Jean-Paul Sartre wrote in the preface of Frantz Fanon’s The Wretched of the Earth “Have the courage to read it, primarily because it will make you feel ashamed, and shame, as Marx said, is a revolutionary feeling,” referring to white Europeans reading Fanon’s masterful book.
Sartre noting that fear, shame that we have learning about things we know we are not comfortable with is a practice and a skill that I find ever-evolving. In the case of the book mentioned above, the premise and the vision for a better world is one that requires a concession your people are responsible for the oppression and genocide of people everywhere. It’s a book that leaves readers with the conclusion that their very existence is predicated on the subjugation of those living in the Global South. Sartre speaks of the necessary feeling Marx recognizes as revolutionary once one feels shame. If we think that our circumstances are so utterly devoid of liberation, of freedom, what then can we do but seek a broader vision for life?
Whenever I’m approaching a new text, looking for different ways to explain what we’re all living through, I would be lying if I never do feel fear. The picture Fanon or Ruthie Gilmore paint is bleak. It is difficult to read. To say anything else, would be disingenuous. But that’s also a necessary step. It’s so crucial for me to feel that deep sense of worry because it allows me to recognize the urgency and immediacy of the conditions for which people are suffering today. I spent so much time this past summer actively fighting against that “stay in your comfort zone” with respect to studying politics because I saw how little those I thought I shared a common vision with were not worries about Black people (thinking those who came out vocally against defund and abolition). I had to feel ashamed of my ignorance and complacency with not understanding the world in a nuanced way.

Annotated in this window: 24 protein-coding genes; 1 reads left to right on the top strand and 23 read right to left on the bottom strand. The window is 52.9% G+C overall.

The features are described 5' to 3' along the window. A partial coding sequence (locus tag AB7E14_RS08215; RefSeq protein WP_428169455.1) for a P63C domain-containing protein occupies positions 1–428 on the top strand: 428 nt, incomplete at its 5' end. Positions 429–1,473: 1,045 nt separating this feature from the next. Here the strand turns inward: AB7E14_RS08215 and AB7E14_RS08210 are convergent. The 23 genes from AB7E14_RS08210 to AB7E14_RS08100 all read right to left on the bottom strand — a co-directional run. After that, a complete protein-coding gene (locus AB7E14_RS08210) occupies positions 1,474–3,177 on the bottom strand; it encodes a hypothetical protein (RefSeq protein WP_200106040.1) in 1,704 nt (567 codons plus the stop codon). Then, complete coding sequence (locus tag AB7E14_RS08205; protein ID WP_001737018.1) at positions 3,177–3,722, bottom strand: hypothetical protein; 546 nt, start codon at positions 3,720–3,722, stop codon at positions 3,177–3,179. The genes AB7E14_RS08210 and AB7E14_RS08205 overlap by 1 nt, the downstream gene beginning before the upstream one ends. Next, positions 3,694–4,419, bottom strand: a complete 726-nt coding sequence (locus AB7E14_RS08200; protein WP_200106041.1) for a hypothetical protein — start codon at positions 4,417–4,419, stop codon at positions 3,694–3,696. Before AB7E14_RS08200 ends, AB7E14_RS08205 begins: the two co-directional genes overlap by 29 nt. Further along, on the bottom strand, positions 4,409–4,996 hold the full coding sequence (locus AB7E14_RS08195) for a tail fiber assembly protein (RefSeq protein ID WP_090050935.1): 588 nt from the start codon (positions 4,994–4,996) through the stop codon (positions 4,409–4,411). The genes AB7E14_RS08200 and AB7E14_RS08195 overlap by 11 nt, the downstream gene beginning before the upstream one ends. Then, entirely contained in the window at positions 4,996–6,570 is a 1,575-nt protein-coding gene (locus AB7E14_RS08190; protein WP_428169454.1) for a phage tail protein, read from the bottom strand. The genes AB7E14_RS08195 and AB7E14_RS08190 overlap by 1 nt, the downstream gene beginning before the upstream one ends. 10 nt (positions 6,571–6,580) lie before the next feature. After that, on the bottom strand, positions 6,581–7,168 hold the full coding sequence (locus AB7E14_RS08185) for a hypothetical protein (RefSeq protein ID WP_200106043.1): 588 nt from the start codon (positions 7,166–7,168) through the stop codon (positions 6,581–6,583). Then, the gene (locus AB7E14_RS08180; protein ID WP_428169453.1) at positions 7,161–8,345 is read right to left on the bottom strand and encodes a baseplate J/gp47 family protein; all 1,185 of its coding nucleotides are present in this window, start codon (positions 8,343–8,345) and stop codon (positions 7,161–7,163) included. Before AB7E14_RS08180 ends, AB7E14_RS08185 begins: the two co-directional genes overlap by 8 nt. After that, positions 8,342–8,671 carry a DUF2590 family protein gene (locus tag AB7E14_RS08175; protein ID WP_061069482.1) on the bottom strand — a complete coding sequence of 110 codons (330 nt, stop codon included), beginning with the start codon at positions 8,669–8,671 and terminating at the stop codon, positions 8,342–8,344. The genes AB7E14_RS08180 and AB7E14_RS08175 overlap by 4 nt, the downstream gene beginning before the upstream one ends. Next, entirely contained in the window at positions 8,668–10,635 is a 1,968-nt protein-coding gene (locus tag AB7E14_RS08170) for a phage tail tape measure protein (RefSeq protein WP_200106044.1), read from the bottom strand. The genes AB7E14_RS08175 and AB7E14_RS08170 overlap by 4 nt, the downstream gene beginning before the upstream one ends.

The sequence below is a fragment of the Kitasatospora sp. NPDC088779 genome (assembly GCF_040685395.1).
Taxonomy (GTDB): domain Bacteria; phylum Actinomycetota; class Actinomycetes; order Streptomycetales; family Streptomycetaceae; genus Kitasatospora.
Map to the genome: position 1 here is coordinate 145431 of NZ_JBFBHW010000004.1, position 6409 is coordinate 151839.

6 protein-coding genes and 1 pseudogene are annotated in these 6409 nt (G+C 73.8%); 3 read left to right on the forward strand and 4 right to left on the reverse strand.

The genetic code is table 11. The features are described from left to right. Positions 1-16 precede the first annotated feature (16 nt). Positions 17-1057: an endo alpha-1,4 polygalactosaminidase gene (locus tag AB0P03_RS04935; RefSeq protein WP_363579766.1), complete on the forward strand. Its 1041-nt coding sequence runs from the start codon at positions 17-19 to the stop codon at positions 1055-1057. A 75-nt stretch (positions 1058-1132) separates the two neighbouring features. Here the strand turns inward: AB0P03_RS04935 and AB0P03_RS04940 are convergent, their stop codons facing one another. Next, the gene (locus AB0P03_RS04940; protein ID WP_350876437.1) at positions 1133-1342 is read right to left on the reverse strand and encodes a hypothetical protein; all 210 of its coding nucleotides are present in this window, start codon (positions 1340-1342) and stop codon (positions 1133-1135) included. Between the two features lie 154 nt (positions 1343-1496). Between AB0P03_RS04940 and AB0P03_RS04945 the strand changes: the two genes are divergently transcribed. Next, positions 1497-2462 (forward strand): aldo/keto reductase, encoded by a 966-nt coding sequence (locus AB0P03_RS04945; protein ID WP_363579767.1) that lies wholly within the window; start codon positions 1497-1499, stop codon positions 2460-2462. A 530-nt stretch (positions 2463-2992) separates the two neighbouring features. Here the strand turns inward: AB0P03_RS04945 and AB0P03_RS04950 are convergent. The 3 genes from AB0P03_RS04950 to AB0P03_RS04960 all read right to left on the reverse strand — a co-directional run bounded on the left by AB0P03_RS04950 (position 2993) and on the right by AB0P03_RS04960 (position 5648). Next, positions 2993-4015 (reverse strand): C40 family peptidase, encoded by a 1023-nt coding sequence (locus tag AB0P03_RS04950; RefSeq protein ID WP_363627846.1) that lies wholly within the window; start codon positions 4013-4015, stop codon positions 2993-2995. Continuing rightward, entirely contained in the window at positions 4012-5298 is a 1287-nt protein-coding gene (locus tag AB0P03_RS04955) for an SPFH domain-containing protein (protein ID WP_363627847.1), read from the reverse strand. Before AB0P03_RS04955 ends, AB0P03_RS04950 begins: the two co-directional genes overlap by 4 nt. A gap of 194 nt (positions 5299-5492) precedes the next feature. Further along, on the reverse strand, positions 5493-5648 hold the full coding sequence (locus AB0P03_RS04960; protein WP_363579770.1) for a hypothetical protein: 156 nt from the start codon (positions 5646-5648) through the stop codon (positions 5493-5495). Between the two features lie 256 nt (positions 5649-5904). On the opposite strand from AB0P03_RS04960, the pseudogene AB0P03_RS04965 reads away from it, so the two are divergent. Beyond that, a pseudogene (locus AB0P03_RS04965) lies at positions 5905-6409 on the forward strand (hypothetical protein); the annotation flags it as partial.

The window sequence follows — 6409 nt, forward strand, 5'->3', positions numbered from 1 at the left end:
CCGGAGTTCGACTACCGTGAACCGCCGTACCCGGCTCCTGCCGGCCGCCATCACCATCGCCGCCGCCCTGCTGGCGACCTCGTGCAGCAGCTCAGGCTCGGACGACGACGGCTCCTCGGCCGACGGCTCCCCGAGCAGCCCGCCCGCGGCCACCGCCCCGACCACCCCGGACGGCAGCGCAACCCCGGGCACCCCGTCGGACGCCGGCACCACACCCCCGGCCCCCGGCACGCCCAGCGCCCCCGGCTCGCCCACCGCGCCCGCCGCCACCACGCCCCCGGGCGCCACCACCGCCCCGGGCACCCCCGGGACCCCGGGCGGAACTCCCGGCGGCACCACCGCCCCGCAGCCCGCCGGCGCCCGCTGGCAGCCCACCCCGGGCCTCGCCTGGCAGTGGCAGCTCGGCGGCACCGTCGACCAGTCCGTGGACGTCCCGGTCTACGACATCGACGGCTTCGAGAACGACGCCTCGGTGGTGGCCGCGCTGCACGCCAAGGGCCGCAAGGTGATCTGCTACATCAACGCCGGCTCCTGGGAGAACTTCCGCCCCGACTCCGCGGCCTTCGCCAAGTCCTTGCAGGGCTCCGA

Sartre also writes right before the quote in question that “You who are so liberal, so humane, who take the love of culture to the point of affectation, you pretend to forget that you have colonies where massacres committed in your name.” Too often people attempt to co-opt and profess their “anti-racism”, their “wokeness” in some sort of race to prove not to colonized peoples but to other colonizers they are better. It falls completely flat once we contextualize US imperialist efforts and how this country has propped up authoritarians. By removing our conditions, our own implicated status in all of this, we get this empty professed desire to care for others without the actual action to follow through.
This goes all to say that much of Sartre’s application of this rhetoric also falls miserably in his support and advocacy for settler colonialism in Israel. Fanon’s widow removed Sartre’s preface from future editions (except apparently the one I am reading now) because “when Israel declared war on the Arab countries, there was a great pro-Zionist movement in favor of Israel among western (French) intellectuals. Sartre took part in this movement. He signed petitions favoring Israel. I felt that his pro-Zionist attitudes were incompatible with Fanon’s work.” What sort of shame that Sartre did feel after reading Fanon manifested in yes, some anti-imperialist rhetoric, also came with exceptions and strings, much like the way that Fanon criticizes. He’s an example and failure in his criticism of those that read Fanon.
So where does this leave any of this? What to do with all of these ideas? Honestly, as per usual, I’m unsure. We can take some of Sartre’s ideas and apply them to our lives today (thinking of the Obama memoir especially this week). We can look at Homi K. Bhabha’s rebuke of Sartre in the forward of The Wretched of the Earth, or to other Palestinian activists and writers as a way to better contextualize Sartre. For me, I do see shame and at least a thorough reckoning with our position in the world as necessary. I’m excited however to get through and finish Fanon. I have no doubt that I’ll come back with new ideas and likely have far different perspectives on Sartre. Till then…
Being Noah Tesfaye #158: Having the Courage to Understand the World
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